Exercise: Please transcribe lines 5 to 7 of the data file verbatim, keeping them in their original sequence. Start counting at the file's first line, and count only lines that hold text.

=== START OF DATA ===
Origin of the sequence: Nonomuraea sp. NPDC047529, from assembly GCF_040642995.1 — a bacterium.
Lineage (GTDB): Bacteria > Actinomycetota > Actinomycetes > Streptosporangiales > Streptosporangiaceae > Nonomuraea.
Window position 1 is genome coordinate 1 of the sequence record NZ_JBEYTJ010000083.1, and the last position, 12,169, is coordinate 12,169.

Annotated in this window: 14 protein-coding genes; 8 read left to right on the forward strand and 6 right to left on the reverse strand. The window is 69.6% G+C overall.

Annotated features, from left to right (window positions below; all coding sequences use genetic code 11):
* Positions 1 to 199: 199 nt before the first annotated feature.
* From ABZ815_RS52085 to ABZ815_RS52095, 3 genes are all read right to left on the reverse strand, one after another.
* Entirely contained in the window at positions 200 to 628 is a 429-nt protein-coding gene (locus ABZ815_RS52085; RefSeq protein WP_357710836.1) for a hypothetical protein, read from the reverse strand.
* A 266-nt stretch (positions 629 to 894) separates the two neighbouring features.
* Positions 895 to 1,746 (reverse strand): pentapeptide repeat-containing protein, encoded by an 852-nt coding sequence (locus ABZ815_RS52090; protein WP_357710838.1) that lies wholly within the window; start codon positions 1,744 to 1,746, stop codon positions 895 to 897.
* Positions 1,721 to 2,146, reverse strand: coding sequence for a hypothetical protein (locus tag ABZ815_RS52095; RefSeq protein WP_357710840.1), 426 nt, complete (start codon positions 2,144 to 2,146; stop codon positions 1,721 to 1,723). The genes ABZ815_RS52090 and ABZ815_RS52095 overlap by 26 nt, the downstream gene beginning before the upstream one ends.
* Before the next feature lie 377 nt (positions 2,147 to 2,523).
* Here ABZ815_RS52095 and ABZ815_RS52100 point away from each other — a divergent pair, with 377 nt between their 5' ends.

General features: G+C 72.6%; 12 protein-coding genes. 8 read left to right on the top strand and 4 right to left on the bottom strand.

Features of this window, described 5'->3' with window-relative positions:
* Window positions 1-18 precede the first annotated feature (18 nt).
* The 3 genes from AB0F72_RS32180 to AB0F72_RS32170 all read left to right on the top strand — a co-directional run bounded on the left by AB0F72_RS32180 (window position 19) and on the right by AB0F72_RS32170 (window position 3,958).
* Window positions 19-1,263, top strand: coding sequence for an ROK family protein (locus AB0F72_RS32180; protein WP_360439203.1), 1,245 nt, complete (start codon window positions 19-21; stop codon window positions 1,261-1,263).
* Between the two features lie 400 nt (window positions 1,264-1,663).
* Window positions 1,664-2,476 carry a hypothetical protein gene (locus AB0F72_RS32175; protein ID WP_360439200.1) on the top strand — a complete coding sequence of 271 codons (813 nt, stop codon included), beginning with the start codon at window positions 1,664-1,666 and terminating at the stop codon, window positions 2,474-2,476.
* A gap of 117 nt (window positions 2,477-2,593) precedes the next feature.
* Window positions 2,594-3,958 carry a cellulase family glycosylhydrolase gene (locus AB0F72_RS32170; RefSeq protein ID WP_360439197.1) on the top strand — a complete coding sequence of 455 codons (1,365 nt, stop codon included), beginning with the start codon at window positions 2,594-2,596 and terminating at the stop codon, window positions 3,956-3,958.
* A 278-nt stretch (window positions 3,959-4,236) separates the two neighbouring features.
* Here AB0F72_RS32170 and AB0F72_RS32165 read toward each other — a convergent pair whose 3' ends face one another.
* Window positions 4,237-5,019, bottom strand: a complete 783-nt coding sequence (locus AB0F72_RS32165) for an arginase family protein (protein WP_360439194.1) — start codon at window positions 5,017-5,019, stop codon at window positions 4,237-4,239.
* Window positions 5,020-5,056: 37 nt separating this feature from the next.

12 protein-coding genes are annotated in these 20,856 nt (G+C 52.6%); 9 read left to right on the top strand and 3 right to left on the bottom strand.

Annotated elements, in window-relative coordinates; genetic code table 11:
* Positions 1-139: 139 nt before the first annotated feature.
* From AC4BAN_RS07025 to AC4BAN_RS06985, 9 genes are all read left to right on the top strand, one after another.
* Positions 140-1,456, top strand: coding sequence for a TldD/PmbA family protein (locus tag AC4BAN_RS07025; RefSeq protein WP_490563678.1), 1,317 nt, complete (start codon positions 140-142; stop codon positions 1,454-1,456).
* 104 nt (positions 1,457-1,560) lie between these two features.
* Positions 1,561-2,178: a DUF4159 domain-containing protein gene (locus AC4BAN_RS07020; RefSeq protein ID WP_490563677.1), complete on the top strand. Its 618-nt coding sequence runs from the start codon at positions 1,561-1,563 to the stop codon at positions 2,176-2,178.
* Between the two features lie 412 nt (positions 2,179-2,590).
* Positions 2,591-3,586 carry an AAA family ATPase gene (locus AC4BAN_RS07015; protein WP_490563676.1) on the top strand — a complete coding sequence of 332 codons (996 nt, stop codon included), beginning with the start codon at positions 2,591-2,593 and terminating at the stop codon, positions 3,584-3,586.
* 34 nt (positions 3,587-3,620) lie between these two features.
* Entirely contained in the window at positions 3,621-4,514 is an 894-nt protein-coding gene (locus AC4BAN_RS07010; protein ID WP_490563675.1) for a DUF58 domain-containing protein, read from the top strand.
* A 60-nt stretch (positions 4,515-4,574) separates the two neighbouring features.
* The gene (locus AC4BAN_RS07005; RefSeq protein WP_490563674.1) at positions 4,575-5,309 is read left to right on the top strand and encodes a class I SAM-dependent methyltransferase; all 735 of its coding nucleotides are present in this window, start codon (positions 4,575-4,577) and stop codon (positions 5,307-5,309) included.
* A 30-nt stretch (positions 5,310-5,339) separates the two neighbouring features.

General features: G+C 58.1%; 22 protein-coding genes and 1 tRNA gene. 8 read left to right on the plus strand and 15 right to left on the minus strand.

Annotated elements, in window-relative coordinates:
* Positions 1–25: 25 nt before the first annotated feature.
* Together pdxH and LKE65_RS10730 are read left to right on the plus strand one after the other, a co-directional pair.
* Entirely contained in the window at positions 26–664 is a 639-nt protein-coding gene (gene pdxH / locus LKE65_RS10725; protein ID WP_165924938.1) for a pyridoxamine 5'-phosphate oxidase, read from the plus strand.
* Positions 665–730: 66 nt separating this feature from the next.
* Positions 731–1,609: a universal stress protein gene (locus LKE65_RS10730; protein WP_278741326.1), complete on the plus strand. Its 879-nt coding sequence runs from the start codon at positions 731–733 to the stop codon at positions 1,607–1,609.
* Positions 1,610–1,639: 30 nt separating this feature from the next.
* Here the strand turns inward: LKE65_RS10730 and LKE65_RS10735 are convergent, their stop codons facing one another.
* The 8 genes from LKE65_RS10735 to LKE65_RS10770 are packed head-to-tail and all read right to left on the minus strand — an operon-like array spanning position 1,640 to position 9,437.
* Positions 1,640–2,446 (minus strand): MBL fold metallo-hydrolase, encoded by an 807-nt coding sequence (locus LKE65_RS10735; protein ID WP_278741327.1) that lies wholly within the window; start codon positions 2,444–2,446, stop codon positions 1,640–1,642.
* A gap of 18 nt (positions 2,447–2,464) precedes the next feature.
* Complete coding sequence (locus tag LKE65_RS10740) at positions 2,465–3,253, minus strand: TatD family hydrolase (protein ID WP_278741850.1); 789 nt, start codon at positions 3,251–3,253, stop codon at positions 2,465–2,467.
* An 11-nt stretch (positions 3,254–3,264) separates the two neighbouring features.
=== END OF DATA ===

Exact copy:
Annotated features, from left to right (window positions below; all coding sequences use genetic code 11):
* Positions 1 to 199: 199 nt before the first annotated feature.
* From ABZ815_RS52085 to ABZ815_RS52095, 3 genes are all read right to left on the reverse strand, one after another.